Review: Chime

At a Glance

This game is recommended!
This game is not just good fun, it also stays fairly true to Christian moral values, making it a great addition to anyone's library!

ESRB Rating: NR - Not Rated
My Rating: Everyone
Genre: Rhythm / Puzzle
License: Commercial
Release Year: 2010
Review Published On: August 27th, 2016
Played on: Martha & Thaddeus

Available from:


Save System:

Your high score and progress is recorded after the game is over.

To pause the game during play, press ESC.

Summary of
Major Issues:

The only possible issue here is with the lyrics of one of the songs. There's no swearing or anything, but it does refer to characters being dead. See the Concerns and Issues section for more detail.


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Trying to cover everything

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A Companion Cube is ready

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Freeplay mode doesn't have a timer

Game Overview

Chime is a rather unique puzzle game. While the player manipulates pieces on the playfield, their actions alter how the level's music is played, and in turn, this affects other visual effects that respond to the rhythm of the current song. The result is a surreal and beautiful effect that makes this game one of a kind.

The gameplay itself is rather simple. In each level, you are presented with a large grid, and your task is to fill it up by using various pieces to create "quads". A "quad" is a rectangular group of blocks; you'll know if you've created one because it'll display its current size and start to fill up. While it's filling, you can add more pieces to the sides to expand it. The larger your quads are, the more points you'll earn, so big quads are often better quads.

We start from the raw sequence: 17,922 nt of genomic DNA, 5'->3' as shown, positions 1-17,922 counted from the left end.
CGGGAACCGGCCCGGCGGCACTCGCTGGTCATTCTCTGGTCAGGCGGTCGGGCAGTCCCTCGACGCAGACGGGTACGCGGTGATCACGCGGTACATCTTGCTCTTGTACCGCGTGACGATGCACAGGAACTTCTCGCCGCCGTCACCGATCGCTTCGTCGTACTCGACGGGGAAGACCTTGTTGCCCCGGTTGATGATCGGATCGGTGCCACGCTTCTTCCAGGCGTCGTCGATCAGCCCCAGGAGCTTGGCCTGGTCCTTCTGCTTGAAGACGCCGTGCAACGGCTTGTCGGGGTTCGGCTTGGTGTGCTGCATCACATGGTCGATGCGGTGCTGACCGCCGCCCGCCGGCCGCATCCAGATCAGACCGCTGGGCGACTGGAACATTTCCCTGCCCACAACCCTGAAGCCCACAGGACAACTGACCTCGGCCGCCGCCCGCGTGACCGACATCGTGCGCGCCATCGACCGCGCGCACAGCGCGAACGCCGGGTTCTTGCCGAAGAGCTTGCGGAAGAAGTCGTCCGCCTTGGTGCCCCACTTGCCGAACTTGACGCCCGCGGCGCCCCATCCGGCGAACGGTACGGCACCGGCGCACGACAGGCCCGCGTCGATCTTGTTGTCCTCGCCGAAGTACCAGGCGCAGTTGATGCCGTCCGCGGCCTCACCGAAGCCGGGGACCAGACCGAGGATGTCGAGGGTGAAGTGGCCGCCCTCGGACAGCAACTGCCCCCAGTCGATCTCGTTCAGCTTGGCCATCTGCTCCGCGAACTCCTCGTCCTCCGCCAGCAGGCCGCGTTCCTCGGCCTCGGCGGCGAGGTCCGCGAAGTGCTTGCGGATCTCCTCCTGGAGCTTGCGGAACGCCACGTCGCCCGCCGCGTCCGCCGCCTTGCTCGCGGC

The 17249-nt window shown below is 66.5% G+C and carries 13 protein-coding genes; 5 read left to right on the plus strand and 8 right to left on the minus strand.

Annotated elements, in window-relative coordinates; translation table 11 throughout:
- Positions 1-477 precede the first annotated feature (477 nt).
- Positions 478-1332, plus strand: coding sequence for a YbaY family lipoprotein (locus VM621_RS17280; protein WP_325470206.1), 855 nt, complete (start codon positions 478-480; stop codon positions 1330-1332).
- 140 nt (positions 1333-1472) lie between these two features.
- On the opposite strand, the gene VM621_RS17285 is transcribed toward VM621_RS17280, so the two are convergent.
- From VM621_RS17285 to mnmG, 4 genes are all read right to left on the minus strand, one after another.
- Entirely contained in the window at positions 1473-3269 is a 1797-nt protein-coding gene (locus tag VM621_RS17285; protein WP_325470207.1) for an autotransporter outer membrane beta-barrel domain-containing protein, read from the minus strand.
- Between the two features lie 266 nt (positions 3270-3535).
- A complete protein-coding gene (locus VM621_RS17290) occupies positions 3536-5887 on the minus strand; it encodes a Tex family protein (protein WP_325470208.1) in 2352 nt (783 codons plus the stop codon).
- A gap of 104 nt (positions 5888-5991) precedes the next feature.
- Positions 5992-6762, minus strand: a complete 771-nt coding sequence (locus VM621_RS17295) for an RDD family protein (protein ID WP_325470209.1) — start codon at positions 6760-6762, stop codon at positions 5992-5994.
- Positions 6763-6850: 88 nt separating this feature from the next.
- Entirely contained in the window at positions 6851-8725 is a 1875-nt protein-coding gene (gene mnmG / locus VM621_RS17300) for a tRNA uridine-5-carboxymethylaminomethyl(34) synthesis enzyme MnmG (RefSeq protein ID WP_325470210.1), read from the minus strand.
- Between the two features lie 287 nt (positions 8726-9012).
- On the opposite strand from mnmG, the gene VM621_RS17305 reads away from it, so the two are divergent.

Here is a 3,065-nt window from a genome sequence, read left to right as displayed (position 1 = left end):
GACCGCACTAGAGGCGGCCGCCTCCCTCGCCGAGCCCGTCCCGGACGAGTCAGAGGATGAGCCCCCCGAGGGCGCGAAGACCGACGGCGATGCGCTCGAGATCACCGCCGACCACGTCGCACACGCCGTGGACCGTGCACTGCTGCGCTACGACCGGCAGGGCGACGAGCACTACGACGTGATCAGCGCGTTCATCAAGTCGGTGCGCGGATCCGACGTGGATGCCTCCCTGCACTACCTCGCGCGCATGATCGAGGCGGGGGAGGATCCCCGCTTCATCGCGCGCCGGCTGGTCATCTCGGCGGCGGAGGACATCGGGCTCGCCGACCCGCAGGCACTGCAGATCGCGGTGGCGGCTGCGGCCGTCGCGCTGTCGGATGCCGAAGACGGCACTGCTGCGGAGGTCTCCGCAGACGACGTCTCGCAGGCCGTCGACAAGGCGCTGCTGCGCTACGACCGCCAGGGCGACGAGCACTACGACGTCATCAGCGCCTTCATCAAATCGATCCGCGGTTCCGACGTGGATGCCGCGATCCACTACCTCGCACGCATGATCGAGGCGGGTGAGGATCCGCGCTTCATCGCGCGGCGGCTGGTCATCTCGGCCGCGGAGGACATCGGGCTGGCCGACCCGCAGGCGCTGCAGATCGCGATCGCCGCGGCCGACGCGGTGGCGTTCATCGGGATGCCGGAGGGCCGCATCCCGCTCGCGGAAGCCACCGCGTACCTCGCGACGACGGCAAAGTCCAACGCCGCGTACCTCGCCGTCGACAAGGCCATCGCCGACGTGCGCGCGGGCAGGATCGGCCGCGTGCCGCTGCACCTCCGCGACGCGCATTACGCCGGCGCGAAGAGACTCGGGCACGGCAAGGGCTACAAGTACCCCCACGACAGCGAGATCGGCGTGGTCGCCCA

While you're working on that, a meter line is slowly making its way across the grid in time with the music. The meter line is both your friend and your enemy, as it interacts with the pieces and quads on the grid. When it touches pieces, they become discolored. After enough passes, they'll begin flashing. Once the meter line touches a flashing piece, all of the older pieces on the grid disappear and your score multiplier is reset.

But, when the meter line touches a completed quad, it will collect that quad and leave behind a mark on the grid to show that area has been covered. This is your main goal, and it's also how you influence the music. The more areas you cover, the more alive the game becomes, until you either run out of time or fill the grid up completely. If you do manage to cover an entire grid, the level starts over and you'll get some bonus points.

Throughout all of this is a timer that dictates how much longer you have to play. Covering more of the grid earns you extra time, but only so much. Eventually you won't be able to keep up, the timer will run out, and the game will end. Your final score gets calculated, and you're ready to start another game.